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  IN THIS Article
 ::  Introduction
 ::  Case report
 ::  Discussion
 ::  References

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Year : 1983  |  Volume : 29  |  Issue : 3  |  Page : 188-190B

Myxedema and pericardial effusion with cardiac tamponade (a case report).







How to cite this article:
Retnam V J, Chichgar J A, Patkar L A, Chikhalikar A A, Golwalla A F. Myxedema and pericardial effusion with cardiac tamponade (a case report). J Postgrad Med 1983;29:188-190B


How to cite this URL:
Retnam V J, Chichgar J A, Patkar L A, Chikhalikar A A, Golwalla A F. Myxedema and pericardial effusion with cardiac tamponade (a case report). J Postgrad Med [serial online] 1983 [cited 2014 Oct 31];29:188-190B. Available from: http://www.jpgmonline.com/text.asp?1983/29/3/188/5519




  ::   Introduction Top

Pericardial effusion in hypothyroidism is common. But an effusion which causes cardiac tamponade is a rarity.[9] We report below one case with myxedema and cardiac tamponade due to pericardial effusion.

  ::   Case report Top

M.R.P., a 40 year old male was admitted with progressive distension of the abdomen, puffiness of the face, edema of feet and exertional dyspnoea, all of six months' duration. His skin had thickened and become coarse over this period, and he had been treated as a case of pellagra by his family physician. There was no history of paroxysmal nocturnal dyspnoea, orthopnoea, oliguria" chest pain, syncope or palpitation. The patient had been an alcoholic for five years and smoked about five cigarettes per day. There was no past history to suggest ischemic heart disease, diabetes mellitus or hypertension. He had been treated ten years earlier for "serpent like" skin with some tablets, which he had stopped two years ago.
On examination, the patient was averagely built and nourished and had thick, slow speech. His axillary temperature was 370C. The pulse was slow (60/min.), regular, of low volume and showed pulsus paradoxus. The blood pressure was 90/70 mm of Hg. The jugular venous pressure was raised upto the angle of the jaw, no waves being discernible. His face was puffed up, more so the eyelids. He had a sallow complexion and loss of lateral third of the eyebrows. The skin was dry and coarse all over, with areas of lichenification around the umbilicus and on the dorsum of both feet. The cardiac apical impulse was not visible. The apex beat was not felt. On auscultation, the heart sounds were distant. There was no murmur. there were a few crepitations at both the lung bases. There were branding marks over the abdomen. The liver was palpable five cm below the costal margin, firm and nontender, with a smooth surface and a sharp border. The spleen was not palpable. There were signs of free fluid in the abdomen. His deep reflexes showed delayed relaxation.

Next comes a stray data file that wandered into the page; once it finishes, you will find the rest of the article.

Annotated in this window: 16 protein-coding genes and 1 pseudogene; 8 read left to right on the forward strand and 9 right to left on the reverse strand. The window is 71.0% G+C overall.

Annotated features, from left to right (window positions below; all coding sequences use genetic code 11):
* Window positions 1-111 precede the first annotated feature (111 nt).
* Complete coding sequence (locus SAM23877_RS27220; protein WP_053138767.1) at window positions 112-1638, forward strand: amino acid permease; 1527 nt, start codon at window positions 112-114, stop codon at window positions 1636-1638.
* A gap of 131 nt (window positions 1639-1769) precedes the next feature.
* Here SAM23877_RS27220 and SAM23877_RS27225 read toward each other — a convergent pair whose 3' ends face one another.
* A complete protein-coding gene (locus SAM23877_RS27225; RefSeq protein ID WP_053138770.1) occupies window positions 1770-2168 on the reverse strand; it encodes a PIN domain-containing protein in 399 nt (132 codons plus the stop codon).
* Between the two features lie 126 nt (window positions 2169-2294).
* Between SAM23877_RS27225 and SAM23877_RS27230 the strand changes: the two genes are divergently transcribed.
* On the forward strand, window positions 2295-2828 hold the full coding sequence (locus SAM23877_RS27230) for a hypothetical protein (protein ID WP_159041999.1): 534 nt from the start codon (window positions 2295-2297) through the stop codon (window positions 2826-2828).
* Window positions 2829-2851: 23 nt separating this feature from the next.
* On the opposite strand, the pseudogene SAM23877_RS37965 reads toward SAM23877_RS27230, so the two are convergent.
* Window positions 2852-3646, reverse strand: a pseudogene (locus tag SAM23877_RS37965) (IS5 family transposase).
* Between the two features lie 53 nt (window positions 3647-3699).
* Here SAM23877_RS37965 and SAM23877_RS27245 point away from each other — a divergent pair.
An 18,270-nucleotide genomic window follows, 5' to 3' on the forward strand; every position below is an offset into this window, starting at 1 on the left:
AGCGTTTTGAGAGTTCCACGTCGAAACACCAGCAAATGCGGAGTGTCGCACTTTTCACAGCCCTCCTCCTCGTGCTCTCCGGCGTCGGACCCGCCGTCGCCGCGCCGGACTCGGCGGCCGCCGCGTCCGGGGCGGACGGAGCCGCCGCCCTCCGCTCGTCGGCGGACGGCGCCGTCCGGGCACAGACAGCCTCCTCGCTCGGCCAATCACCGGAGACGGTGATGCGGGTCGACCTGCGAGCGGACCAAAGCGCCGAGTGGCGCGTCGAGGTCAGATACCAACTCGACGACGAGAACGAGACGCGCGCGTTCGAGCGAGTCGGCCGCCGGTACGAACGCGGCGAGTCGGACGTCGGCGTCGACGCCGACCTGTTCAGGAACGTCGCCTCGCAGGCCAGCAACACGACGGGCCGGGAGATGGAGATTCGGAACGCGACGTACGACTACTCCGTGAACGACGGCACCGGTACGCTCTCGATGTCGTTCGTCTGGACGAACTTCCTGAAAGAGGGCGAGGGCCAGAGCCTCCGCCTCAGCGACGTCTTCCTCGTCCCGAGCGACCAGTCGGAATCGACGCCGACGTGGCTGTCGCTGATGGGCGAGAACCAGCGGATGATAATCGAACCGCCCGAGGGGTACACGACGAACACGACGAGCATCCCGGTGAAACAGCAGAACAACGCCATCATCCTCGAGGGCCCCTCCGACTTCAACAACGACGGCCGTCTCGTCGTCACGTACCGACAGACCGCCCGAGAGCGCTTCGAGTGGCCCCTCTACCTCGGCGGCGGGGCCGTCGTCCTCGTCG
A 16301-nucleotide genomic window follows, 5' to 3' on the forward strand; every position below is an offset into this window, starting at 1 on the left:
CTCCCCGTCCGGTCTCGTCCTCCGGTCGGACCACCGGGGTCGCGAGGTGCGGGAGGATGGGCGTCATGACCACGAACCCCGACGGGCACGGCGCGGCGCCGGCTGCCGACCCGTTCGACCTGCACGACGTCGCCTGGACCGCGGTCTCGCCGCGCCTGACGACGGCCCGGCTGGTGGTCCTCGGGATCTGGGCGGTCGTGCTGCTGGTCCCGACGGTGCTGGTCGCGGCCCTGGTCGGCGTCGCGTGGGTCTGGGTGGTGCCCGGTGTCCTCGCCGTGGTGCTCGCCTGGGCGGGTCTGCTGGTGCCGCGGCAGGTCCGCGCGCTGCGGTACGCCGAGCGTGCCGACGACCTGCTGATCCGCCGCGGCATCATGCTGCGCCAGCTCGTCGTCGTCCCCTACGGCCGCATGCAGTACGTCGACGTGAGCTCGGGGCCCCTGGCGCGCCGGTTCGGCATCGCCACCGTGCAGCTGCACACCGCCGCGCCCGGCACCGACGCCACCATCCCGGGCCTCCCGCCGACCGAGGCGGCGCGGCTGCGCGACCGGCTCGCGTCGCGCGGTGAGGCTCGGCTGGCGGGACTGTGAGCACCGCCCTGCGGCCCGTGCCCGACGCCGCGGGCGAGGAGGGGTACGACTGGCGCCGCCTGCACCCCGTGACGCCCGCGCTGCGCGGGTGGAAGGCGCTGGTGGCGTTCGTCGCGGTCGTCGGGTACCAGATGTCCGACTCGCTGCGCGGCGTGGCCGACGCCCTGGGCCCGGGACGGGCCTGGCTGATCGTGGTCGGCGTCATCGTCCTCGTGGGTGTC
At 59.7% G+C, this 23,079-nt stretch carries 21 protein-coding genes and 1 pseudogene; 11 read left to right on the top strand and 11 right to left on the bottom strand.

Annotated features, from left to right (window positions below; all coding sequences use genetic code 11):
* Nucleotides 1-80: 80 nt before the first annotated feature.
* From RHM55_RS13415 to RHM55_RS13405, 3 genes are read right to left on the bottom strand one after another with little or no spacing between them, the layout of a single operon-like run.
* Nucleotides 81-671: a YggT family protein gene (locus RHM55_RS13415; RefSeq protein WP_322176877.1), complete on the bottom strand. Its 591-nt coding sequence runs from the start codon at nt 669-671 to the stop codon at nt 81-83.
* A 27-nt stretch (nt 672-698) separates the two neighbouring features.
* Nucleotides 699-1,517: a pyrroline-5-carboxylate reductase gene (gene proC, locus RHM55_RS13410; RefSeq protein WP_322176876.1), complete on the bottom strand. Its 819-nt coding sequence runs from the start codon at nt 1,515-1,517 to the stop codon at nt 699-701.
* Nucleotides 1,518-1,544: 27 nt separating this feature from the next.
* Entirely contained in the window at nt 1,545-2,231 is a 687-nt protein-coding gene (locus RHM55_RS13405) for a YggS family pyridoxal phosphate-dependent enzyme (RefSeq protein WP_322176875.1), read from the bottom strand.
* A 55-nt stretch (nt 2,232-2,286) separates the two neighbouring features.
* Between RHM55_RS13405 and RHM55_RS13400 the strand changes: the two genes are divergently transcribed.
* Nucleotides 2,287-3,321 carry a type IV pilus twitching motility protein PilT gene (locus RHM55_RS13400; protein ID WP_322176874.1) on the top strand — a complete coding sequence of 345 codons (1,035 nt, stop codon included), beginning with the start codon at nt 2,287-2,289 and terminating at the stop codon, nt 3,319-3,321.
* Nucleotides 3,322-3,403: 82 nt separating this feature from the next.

Investigations
Haemoglobin: 13.8 gm%, PCV: 44%, WBC: 6,500/cmm, with P: 62%, E: 4%, L: 34%, ESR: 6 mm/hr., Urine, stool, renal chemistry, liver function tests and blood glucose were normal. The ascitic fluid was yellow in colour, opalescent and had a fibrin clot; it had 70 lymphocytes per cmm. a few mesothelial cells, and 3.72 g% of protein. Eight hundred and fifty ml of pericardial fluid was removed; it was yellow and opalescent ("Gold Paint" effusion), contained fibrin. RBCs, lymphocytes (20/cmm), proteins: 4.74 g%, and cholesterol: 176 mg%; no organisms were grown on culture. X-ray chest (PA view) revealed gross cardiomegaly [Fig. 1]. E.C.G. showed sinus bradycardia, low QRS voltage, and flat T waves all over [Fig. 2] Echocardiogram showed a large pericardial effusion both in the anterior and inferior recesses. LV echoes displayed findings indicative of cardiac tamponade. These included synchronous septal and LV endocardial motion and phasic variation in mitral opening amplitude in respective frequency. Mitral EF slope was normal. Cavity dimensions were normal. Thyroid function tests showed T3 charcoal uptake of 65% (Normal: 84-116%); radioactive iodine uptake at 4 hours was 4 % and at 48 hours 1%. Radio immunoassay of T4 and TSH showed levels of 1.4 ug/100 ml. (Normal: 5-12 pg/100 ml) and 40 u units per ml (Normal: < 6 uU/ml) respectively.